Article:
A Graphic Memoir in Virtual Reality
I was 20 years old, the first time I met another Ethiopian-American like me. For a long time, I only knew how to see myself, my culture, my appearance, in direct contrast to "Whiteness" aka "normal". I was "other". Ferenj was born out of the need for a space to express my suppressed identity on my own terms as unapologetically and radically "normal" and to affirm to anyone else who relates to my story that we're out here, we exist, we are not invisible.
Memory, reality, and the digital converge in this immersive memoir about Ethiopian-American mixed-race identity in a virtual, post-spatial home created from images collected from friends and family.
Ferenj is a pointcloud dreamscape generated using crowdsourced data and built using gaming technology. In this graphic memoir, “home” is experienced as a non-space of history, language, culture, music and time as you drift through reconstructed moments from my personal experience growing up in Empress Taytu Ethiopian Restaurant in Cleveland, Ohio to memories of walking the streets of Piassa, Bole, Megenagna, and Merkato in Addis Ababa, Ethiopia. This afrosurrealist world is an experimental form of emancipatory thought and resistance to cultural dissonance, racial imposter syndrome, and the White Savior industrial complex while reframing identity on my own terms, redefining boundaries between fragmented nostalgia and the digital imaginary, and contributing to the movement to change the reductive and stereotypical narratives of Africa.
SXSW, Virtual Cinema, Texas Premiere
Ars Electronica 2020 Kepler's Gardens
Stereopsia Awards Competition
The melancholic sounds of the pentatonic tezeta scale as heard in many of the Ethiopiques cassettes and eventually CDs played at Empress Taytu Ethiopian Restaurant in the 90s and early 2000s would leave their mark on me as the soundtrack of my childhood.
Although much is lost in translation, tezeta can be understood as a word to describe nostalgia, or longing in Amharic. Ferenj's score includes iconic tracks from 60s and 70s Ethiopia as well as original recordings of traditional instruments such as the krar and masenqo composed by Kibrom Berhane.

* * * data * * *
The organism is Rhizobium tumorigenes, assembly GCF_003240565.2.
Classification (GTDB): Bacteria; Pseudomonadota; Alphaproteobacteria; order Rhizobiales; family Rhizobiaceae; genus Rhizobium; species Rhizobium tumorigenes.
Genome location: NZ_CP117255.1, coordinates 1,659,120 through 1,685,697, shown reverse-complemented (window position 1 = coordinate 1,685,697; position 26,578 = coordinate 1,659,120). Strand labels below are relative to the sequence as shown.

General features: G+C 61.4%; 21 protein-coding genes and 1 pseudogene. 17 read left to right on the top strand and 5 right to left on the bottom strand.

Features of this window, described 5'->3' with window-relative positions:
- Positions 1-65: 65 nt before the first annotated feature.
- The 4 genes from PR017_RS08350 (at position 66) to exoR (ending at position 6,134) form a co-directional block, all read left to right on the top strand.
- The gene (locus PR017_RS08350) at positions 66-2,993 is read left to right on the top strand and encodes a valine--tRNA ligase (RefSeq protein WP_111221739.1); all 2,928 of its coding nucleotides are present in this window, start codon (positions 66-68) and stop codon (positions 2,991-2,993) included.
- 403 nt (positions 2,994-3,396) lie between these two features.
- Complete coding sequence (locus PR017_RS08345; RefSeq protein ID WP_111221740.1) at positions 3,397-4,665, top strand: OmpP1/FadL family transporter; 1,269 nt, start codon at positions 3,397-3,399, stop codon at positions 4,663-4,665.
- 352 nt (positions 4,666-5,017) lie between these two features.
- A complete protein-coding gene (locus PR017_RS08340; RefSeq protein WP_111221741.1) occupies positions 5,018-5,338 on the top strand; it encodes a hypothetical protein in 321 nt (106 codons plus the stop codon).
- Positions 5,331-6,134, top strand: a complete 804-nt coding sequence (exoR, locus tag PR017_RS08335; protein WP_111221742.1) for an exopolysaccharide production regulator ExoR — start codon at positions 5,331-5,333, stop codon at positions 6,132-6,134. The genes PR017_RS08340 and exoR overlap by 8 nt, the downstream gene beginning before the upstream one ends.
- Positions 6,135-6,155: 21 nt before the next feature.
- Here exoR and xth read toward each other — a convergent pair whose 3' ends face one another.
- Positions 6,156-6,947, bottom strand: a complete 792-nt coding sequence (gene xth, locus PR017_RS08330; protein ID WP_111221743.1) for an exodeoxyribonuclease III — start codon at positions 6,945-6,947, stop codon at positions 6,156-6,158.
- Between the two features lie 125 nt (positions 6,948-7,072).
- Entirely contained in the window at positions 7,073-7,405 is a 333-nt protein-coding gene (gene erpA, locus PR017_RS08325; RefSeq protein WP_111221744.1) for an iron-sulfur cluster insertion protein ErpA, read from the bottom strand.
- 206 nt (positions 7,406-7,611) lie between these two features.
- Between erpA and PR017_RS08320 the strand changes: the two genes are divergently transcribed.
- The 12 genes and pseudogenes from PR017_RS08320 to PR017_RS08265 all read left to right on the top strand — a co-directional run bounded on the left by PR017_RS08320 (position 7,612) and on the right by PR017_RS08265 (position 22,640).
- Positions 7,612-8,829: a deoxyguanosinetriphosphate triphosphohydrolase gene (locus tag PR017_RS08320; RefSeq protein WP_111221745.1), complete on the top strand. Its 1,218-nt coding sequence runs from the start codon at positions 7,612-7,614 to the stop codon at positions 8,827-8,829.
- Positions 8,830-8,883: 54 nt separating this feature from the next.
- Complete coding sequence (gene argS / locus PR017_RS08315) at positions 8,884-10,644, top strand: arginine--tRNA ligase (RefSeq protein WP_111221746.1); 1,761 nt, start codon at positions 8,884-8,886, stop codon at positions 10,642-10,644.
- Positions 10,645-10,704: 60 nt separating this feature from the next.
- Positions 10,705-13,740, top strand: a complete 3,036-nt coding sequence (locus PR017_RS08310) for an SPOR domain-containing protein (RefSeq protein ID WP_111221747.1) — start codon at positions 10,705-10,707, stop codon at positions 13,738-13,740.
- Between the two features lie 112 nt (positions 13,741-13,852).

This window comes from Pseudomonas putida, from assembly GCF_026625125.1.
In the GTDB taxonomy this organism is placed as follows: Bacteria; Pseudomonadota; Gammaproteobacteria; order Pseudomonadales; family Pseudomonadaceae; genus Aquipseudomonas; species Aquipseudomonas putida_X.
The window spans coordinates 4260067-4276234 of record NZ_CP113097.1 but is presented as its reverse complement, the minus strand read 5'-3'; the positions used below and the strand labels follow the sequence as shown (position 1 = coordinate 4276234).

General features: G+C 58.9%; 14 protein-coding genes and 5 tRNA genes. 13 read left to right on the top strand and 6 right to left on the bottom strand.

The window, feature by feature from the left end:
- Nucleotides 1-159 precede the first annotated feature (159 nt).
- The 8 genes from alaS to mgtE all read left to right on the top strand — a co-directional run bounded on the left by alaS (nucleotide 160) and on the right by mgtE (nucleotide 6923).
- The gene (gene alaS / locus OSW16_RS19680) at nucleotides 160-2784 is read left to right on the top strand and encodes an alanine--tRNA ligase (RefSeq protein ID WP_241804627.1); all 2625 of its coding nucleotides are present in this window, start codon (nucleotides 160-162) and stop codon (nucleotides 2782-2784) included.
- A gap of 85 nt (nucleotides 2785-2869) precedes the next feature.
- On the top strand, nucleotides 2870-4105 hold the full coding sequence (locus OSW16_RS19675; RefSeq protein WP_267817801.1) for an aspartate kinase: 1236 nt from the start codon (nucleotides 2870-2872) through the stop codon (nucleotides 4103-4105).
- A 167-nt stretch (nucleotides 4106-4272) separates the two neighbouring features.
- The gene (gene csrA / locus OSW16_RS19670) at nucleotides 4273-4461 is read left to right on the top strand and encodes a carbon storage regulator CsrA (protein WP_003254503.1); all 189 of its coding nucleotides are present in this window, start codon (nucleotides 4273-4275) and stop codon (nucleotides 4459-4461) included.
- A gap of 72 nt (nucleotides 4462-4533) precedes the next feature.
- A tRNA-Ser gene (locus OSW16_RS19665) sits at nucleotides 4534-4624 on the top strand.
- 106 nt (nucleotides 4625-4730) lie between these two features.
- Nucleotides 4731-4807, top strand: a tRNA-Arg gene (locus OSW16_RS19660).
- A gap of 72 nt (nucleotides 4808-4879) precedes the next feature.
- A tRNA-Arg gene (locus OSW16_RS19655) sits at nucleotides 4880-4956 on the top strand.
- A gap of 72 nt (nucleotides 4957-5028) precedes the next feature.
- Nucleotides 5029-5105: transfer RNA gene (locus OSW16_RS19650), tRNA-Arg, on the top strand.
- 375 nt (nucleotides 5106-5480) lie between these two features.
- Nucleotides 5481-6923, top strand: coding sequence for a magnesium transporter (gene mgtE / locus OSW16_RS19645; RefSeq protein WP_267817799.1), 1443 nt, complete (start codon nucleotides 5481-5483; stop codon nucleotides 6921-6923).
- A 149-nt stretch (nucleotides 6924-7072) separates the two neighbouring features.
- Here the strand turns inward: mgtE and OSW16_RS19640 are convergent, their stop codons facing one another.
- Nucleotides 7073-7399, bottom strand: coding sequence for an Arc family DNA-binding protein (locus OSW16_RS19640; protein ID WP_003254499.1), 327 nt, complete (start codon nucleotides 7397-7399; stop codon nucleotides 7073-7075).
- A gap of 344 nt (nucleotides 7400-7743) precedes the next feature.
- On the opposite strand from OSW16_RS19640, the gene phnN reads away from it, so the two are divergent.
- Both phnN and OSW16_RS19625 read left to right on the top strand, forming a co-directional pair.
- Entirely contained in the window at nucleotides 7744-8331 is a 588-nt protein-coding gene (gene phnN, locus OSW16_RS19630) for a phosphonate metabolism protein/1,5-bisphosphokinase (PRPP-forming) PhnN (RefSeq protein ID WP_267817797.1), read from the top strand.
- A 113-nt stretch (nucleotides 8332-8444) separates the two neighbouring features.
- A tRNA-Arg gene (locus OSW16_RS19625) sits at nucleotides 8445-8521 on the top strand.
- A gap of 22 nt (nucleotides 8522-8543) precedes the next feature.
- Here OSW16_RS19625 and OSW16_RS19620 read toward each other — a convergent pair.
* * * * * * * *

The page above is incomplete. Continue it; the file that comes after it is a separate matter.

The World Design
The world of Ferenj is generated using photogrammetry and portrayed as pointclouds (a series of spatialized points). Pointclouds are beautiful and ethereal. As you near them in proximity they become abstract and intangible whereas when seen at a distance, they form a discernible image—much like the cognitive process of trying to remember, like tezeta itself. This world-design choice complicates the viewer’s experience of reality. Rushdie writes that “the metaphor of a cinema screen” can be used “to discuss this business of perception: ‘Suppose yourself in a large cinema, sitting at first in the back row, and gradually moving up…until your nose is almost pressed against the screen. Gradually the stars’ faces dissolve into dancing grain; tiny details assume grotesque proportions; …it becomes clear that the illusion itself is reality.’
Aesthetically speaking, the points are irregular and fragmented with missing pieces. They form a curated collection of spatialized memories while uniting the visual with the conceptual. Memory is always in a state of fragmentation; some moments are irretrievably lost, and the remains are scarred for better or for worse by the imprints of what was before.